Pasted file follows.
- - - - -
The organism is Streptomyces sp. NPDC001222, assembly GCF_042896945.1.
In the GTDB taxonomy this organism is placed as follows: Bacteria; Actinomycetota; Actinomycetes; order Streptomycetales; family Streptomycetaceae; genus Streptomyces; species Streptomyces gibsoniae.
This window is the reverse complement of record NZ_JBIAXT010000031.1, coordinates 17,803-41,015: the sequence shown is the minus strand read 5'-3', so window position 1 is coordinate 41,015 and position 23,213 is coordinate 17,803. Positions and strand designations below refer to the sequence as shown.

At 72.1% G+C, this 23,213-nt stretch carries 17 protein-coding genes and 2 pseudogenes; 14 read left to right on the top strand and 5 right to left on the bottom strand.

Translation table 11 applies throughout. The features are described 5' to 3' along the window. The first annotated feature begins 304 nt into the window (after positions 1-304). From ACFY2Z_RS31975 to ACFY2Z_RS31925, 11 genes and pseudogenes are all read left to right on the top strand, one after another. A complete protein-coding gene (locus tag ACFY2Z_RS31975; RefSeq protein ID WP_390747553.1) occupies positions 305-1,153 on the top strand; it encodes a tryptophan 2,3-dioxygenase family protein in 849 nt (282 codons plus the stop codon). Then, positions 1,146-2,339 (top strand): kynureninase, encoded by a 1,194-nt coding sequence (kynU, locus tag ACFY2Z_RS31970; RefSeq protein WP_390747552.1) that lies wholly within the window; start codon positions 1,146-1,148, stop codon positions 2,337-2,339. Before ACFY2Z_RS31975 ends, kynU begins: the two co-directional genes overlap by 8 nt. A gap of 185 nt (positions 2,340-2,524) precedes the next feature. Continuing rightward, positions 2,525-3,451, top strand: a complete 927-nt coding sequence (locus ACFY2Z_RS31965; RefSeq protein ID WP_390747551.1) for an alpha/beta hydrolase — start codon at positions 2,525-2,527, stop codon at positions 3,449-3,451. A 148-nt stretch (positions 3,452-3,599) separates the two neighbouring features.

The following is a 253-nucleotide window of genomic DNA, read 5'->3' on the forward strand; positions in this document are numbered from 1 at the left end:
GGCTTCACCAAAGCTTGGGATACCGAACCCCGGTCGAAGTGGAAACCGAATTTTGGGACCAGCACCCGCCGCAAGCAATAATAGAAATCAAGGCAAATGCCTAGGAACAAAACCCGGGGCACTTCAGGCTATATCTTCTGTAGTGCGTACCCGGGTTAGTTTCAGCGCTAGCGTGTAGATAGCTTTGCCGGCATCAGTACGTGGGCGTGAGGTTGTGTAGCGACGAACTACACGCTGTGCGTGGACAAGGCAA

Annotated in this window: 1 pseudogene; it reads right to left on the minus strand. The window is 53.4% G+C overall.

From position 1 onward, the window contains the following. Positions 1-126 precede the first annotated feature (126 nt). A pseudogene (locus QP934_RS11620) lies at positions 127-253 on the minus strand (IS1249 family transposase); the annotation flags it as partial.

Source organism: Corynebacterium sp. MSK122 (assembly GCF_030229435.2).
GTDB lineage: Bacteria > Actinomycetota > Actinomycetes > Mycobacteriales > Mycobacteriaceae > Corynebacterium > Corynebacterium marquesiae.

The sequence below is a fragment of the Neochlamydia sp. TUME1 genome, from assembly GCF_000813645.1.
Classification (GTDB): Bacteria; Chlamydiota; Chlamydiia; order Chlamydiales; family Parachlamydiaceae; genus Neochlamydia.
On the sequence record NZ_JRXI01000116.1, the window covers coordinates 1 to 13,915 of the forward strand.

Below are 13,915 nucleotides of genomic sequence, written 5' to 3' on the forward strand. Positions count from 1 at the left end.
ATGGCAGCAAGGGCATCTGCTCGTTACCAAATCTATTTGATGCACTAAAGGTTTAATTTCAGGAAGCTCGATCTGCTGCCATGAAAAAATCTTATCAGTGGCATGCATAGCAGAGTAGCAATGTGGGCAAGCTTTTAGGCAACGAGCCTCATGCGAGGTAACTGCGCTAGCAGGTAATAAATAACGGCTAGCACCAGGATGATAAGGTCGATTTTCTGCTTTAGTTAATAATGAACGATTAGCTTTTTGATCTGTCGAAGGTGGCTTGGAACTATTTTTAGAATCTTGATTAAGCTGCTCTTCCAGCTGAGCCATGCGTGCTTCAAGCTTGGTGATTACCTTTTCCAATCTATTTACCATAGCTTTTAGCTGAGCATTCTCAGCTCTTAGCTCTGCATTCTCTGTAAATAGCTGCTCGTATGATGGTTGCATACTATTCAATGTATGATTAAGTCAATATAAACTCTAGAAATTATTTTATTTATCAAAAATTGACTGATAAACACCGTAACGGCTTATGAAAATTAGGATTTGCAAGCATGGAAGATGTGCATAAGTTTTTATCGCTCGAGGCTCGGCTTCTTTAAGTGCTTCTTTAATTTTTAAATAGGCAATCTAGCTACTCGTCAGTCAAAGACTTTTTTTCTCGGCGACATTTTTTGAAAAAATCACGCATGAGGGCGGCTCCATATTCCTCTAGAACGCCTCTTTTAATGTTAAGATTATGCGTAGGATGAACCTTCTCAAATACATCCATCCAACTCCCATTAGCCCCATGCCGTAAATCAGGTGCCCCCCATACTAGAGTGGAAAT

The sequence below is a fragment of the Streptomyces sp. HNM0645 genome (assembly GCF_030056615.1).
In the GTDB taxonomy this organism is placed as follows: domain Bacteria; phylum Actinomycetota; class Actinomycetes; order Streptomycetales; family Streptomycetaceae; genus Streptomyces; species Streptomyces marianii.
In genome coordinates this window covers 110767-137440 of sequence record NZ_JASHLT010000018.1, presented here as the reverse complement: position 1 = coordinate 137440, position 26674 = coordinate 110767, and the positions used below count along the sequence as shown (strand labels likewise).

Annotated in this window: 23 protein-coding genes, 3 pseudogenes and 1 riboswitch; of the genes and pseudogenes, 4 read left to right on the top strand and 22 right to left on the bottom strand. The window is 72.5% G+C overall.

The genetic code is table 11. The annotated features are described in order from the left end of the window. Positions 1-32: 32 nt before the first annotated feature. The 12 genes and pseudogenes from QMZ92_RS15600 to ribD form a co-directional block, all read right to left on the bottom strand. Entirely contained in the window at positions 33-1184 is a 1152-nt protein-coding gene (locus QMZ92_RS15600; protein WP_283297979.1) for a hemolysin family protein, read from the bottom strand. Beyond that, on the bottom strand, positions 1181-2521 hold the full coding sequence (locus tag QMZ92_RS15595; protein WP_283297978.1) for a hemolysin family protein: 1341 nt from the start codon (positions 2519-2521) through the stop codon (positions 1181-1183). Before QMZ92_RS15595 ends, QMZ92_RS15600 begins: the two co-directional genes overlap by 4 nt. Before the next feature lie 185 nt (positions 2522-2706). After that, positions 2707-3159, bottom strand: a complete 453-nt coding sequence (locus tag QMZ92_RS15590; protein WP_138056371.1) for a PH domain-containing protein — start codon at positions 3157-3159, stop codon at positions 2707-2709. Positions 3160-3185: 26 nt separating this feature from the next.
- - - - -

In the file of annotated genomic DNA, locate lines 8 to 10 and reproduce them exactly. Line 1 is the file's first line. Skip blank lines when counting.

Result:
Annotated in this window: 1 pseudogene; it reads right to left on the minus strand. The window is 53.4% G+C overall.

From position 1 onward, the window contains the following. Positions 1-126 precede the first annotated feature (126 nt). A pseudogene (locus QP934_RS11620) lies at positions 127-253 on the minus strand (IS1249 family transposase); the annotation flags it as partial.

Source organism: Corynebacterium sp. MSK122 (assembly GCF_030229435.2).